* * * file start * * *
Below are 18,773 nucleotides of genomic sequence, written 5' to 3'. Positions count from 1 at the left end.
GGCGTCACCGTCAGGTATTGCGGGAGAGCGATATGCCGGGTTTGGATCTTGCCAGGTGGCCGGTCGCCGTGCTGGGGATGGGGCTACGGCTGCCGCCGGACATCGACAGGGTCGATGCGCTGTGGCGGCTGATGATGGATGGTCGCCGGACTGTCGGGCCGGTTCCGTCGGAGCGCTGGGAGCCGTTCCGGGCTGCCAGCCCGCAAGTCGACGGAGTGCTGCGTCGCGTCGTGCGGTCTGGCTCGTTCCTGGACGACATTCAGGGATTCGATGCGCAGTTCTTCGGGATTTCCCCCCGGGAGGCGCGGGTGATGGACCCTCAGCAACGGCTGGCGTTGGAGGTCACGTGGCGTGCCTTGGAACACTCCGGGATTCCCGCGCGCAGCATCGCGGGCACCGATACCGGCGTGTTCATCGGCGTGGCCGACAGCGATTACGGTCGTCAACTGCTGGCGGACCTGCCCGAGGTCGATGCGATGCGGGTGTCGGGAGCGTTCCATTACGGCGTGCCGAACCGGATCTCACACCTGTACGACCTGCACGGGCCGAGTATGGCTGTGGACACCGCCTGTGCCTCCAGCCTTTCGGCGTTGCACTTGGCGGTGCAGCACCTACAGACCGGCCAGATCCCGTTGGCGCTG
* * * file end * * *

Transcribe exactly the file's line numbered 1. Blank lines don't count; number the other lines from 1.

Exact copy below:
Below are 18,773 nucleotides of genomic sequence, written 5' to 3'. Positions count from 1 at the left end.